HT-T – From the college perspective, we’re definitely seeing student numbers recovering for next year. Where apprenticeships are concerned, however, maybe the economy is bouncing back a bit too hard. We’ve got vacancies that we’re finding really hard to fill. There seems to be too much capacity and not enough people at the minute.
How are the current skills shortages affecting Chesterfield’s recovery?
AM – Recruitment and staffing is the number one issue across every industry and business. The demand for staff puts pressure on businesses to attract and retain people.
RW – You can’t walk past a pub without seeing a sign that says, ‘staff required’.
CH – A lot of businesses are now looking at how they can invest in upskilling and training their current staff.
AM – Eight years ago we began employing apprentices and undergraduates and it’s really paying off for the business now. We try to recruit locally wherever possible.
CH – A lot of businesses are also having to bring their medium and long-term recruitment strategies forward.
MG – It’s crucial that businesses adapt. We’ve seen a lot of businesses being more flexible with their approach to recruitment in the last couple of months.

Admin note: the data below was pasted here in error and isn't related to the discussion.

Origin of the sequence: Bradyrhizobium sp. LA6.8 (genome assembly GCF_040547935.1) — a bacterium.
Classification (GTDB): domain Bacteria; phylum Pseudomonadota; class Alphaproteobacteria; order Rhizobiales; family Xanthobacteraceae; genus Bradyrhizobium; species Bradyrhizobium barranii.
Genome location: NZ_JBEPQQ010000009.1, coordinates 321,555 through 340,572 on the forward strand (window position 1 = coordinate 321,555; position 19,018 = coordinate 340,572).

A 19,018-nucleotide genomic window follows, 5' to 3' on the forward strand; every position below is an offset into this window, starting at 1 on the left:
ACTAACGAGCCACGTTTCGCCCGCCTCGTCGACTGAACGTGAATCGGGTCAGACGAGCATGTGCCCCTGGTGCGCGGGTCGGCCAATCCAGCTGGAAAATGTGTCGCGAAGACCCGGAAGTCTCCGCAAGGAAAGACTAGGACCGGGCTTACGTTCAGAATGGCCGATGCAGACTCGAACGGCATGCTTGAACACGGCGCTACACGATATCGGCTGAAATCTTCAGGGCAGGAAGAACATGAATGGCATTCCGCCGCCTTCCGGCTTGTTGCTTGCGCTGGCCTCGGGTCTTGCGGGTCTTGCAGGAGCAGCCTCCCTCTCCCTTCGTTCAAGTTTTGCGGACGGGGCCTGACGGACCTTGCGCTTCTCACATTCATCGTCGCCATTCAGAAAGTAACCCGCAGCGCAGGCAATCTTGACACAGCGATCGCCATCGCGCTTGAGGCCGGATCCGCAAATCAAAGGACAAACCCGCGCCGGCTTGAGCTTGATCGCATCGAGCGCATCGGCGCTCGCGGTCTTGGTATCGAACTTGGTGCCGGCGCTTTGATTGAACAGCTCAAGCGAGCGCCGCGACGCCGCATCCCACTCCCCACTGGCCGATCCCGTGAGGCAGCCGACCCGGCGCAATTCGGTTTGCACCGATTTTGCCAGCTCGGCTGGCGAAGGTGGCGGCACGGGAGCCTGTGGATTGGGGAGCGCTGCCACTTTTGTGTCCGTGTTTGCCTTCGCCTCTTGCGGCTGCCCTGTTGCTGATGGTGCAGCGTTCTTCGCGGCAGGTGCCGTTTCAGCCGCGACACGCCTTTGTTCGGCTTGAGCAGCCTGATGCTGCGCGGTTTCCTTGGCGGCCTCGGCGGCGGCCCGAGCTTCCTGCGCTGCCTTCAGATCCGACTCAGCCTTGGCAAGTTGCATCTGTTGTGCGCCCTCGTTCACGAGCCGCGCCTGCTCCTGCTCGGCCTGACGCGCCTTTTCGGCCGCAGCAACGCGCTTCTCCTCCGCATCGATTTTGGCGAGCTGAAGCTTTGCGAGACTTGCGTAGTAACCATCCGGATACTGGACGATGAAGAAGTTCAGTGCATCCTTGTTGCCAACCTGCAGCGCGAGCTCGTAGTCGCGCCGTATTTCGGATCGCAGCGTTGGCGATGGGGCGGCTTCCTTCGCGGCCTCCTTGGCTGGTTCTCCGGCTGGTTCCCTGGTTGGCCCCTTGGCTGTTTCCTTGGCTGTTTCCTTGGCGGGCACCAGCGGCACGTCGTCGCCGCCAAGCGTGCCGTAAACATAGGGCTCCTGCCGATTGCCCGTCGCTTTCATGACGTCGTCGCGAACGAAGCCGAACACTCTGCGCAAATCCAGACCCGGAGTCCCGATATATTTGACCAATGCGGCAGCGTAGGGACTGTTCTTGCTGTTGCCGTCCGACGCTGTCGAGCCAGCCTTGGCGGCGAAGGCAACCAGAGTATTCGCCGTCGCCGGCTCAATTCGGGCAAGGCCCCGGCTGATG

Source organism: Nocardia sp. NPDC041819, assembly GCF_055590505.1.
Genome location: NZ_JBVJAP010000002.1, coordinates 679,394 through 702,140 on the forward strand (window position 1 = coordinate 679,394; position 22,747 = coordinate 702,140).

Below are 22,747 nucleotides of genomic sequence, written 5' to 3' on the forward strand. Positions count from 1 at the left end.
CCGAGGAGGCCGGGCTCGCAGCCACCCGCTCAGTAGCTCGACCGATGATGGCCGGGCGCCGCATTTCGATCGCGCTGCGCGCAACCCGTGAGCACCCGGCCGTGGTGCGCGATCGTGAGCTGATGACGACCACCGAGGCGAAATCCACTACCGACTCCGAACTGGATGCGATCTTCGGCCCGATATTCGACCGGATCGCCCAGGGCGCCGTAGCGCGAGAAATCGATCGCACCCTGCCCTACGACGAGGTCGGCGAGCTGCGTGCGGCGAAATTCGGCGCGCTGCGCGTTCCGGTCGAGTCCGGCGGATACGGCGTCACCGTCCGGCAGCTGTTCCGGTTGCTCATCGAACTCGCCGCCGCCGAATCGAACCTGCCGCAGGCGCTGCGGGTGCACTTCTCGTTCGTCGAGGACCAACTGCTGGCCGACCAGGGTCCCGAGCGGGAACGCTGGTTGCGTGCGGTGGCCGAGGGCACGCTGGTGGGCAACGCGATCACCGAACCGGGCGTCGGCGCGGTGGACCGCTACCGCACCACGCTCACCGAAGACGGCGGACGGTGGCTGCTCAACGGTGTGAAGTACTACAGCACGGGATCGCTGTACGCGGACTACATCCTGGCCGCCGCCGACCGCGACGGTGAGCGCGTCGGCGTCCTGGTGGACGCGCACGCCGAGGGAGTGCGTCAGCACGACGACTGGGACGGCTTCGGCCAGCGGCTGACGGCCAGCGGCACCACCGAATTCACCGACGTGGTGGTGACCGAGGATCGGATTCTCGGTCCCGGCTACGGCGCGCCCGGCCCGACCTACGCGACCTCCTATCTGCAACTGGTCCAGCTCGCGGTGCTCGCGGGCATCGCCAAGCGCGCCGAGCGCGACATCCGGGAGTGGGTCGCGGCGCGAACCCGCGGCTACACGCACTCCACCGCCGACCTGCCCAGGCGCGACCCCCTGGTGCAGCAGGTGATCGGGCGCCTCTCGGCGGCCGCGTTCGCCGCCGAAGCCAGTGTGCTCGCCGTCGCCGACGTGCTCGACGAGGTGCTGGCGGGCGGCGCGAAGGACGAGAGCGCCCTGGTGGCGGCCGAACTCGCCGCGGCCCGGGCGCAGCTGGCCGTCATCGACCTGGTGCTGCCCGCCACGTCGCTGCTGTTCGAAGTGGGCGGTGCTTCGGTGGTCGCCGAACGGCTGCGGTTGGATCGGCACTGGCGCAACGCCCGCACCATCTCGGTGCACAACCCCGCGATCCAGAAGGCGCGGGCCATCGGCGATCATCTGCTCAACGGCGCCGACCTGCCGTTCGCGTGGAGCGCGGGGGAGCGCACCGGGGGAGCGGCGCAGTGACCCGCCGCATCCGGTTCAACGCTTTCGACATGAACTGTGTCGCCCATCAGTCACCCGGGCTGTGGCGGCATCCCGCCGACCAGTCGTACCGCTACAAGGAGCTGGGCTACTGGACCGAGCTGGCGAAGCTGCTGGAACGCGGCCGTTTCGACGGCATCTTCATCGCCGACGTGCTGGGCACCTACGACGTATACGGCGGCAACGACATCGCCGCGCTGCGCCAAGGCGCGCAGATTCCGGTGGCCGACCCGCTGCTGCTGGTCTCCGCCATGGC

HT-T – The public sector has a lot of competition from the private sector. We can’t compete on salaries, so we really have had to think about how we recruit people and what benefits we offer. Following enforced working from home during the pandemic, people now expect flexibility. because of this we’re now looking at a hybrid model of working.
Has the pandemic helped Chesterfield’s economy become more resilient?
MS – Chesterfield has quite a large public health sector, so it showed a good amount of resilience to Covid. In terms of the bigger picture, however, Chesterfield’s resilience is not what it could be as we still fall behind in legacy industrial areas.
AM – Working with lots of businesses in different industries, I am amazed at how many of them have come out of the pandemic in a much better financial situation than when they went into it. The amount of government support was absolutely unbelievable.
EC – The fact the local economy is not overly reliant on tourism or one particular industry, makes us resilient. We’ve got a good mix of businesses and that will be a contributing factor to us moving forward out of the pandemic.
C-CR – The key to resilience is diversity. Having a mix of industries, companies and small and large businesses across the area helps us massively.
AM – Chesterfield punches far above its weight. Getting the Levelling Up funding for the town centre is amazing. We do really well for a town our size.
EC –Investment in the town centre is about making Chesterfield a destination where people will visit for an event or an experience, doing something rather than just using it as a place for a traditional weekly shop.
CC-R – We should be competing with the likes of Sheffield and Nottingham in terms of the Christmas markets, we’ve definitely got the space for it.